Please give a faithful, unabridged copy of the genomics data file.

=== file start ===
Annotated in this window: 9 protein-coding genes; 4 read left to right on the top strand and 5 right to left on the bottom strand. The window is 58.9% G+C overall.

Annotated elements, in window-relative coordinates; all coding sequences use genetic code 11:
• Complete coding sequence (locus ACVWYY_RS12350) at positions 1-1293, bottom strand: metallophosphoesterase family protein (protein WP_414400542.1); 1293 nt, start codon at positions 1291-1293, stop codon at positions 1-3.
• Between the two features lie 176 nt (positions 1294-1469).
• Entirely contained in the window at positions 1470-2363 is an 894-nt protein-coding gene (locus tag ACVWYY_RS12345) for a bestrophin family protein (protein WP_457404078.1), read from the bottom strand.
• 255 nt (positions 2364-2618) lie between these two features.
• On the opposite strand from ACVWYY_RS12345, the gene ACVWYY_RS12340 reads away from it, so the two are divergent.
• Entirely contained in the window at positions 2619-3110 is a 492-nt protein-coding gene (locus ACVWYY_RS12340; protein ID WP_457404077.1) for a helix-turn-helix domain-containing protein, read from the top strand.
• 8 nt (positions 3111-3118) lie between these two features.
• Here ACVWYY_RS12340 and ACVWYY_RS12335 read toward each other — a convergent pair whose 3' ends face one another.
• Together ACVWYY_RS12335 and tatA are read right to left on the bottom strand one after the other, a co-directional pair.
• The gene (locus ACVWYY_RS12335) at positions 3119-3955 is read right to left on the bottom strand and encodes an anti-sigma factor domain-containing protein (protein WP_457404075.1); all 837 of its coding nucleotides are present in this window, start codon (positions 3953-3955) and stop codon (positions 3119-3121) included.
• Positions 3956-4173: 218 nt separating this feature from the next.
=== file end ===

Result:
Annotated in this window: 9 protein-coding genes; 4 read left to right on the top strand and 5 right to left on the bottom strand. The window is 58.9% G+C overall.

Annotated elements, in window-relative coordinates; all coding sequences use genetic code 11:
• Complete coding sequence (locus ACVWYY_RS12350) at positions 1-1293, bottom strand: metallophosphoesterase family protein (protein WP_414400542.1); 1293 nt, start codon at positions 1291-1293, stop codon at positions 1-3.
• Between the two features lie 176 nt (positions 1294-1469).
• Entirely contained in the window at positions 1470-2363 is an 894-nt protein-coding gene (locus tag ACVWYY_RS12345) for a bestrophin family protein (protein WP_457404078.1), read from the bottom strand.
• 255 nt (positions 2364-2618) lie between these two features.
• On the opposite strand from ACVWYY_RS12345, the gene ACVWYY_RS12340 reads away from it, so the two are divergent.
• Entirely contained in the window at positions 2619-3110 is a 492-nt protein-coding gene (locus ACVWYY_RS12340; protein ID WP_457404077.1) for a helix-turn-helix domain-containing protein, read from the top strand.
• 8 nt (positions 3111-3118) lie between these two features.
• Here ACVWYY_RS12340 and ACVWYY_RS12335 read toward each other — a convergent pair whose 3' ends face one another.
• Together ACVWYY_RS12335 and tatA are read right to left on the bottom strand one after the other, a co-directional pair.
• The gene (locus ACVWYY_RS12335) at positions 3119-3955 is read right to left on the bottom strand and encodes an anti-sigma factor domain-containing protein (protein WP_457404075.1); all 837 of its coding nucleotides are present in this window, start codon (positions 3953-3955) and stop codon (positions 3119-3121) included.
• Positions 3956-4173: 218 nt separating this feature from the next.